If your shop is doing OK, and the cost of the rag service is increasing $500 a year, you could just take home $500 less this year, and it’s all good, right? You may already be thinking of the reasons to be careful using this strategy. First, we know there are shops operating on shoestring budgets, and eating into profit simply isn’t an option (although we hope that implementing some of these recommendations will change this over time). Second, while this strategy can be effective as part of an overall plan, too many shops do this without realizing they are. The result is less money in your pocket and less money in the pockets of your partners or shareholders if you have them. Unless you’ve demonstrated via your business case that this is going to pay off, nobody is going to be comfortable with reduced profits for long. Finally, decreased or decreasing profits are something that banks are going to notice. It can be indicative of improper planning and/or a lack of focus on your return on investment, and if you owe money or are looking to borrow, they’re going to start asking questions about your strategic expense planning. None of these alone are reason enough to decide against investing in your business, as long as you make sure it’s a sound investment and is part of your plan.
Increase Gross Margin
Our coffee example stumbles a little as a demonstration of this tool, but bear with us. Coffee is a ratio of water to beans, the result of which is a cup of coffee. If our mechanic was unable or unwilling to use any of the other tools to manage this expense, he could simply adjust his brew ratio so he’s using fewer beans per cup of coffee. The result will be a cup that costs the same despite using more expensive beans.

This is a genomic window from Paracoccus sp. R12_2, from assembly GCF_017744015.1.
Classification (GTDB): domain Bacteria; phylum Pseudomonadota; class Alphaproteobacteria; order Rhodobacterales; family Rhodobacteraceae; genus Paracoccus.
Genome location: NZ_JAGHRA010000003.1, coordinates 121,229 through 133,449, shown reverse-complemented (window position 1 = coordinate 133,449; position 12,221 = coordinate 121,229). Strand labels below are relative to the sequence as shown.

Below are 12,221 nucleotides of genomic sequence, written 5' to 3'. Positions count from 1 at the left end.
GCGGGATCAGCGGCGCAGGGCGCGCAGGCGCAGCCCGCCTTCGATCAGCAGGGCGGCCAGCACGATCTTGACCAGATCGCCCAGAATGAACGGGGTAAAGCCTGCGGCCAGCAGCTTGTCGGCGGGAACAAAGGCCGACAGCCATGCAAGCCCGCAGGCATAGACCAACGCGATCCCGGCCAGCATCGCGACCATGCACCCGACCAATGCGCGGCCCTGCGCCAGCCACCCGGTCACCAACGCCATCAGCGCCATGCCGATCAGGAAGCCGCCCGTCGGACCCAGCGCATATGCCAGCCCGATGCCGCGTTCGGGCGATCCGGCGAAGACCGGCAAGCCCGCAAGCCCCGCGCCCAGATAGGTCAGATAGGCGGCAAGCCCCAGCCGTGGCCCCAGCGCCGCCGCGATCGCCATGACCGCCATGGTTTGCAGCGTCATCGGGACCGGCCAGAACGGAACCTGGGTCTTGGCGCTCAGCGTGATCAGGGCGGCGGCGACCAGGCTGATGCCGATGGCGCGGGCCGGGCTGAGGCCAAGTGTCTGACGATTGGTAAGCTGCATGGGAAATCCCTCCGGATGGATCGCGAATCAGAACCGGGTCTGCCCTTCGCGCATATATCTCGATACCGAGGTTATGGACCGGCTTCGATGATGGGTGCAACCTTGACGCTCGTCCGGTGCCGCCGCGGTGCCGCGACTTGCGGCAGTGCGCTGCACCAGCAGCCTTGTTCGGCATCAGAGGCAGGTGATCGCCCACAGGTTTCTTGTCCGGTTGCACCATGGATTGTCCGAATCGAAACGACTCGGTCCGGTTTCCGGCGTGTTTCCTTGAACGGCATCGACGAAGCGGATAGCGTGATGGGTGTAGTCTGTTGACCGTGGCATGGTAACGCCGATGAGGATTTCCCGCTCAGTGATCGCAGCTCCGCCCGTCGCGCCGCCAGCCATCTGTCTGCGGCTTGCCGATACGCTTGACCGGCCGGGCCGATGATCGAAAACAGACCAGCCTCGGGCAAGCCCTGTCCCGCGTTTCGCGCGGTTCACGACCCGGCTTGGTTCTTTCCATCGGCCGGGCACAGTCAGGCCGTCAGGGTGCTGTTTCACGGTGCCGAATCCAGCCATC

In the shop, rather than brew ratio, what we’re talking about is gross margin. Gross margin is a simple thing, dependent on only two variables: revenue and cost of goods sold (COGS). If you want to move your margin, you need to move one or both of those variables. The revenue side is dependent on how well you control your prices. Do you or your sales staff habitually offer deals or need to close out inventory at a discount? While a good deal is a necessary tool in the back pocket of all sales people, it’s imperative it be used appropriately as part of your overall selling strategy. For closeouts, make sure you have a plan, by category, for when it will be necessary to close out those products, and hold them to MSRP until then. If yours is a shop that likes having some discounted product as a means of attracting customers, make sure anything discounted was purchased on closeout so you can maintain your margin. On the COGS side of the equation, make sure you’ve negotiated to get the best deal you can, and take advantage of incentives for paying early whenever possible.
Let’s bring this full circle and do a little review:
- Start with your current expenses and establish a baseline.
- Make sure they’re comprehensive and track them the same way from month to month and year to year.
- Identify the low-hanging fruit, or expenses that would be easy to reduce and/or will have the biggest impact on your expenses.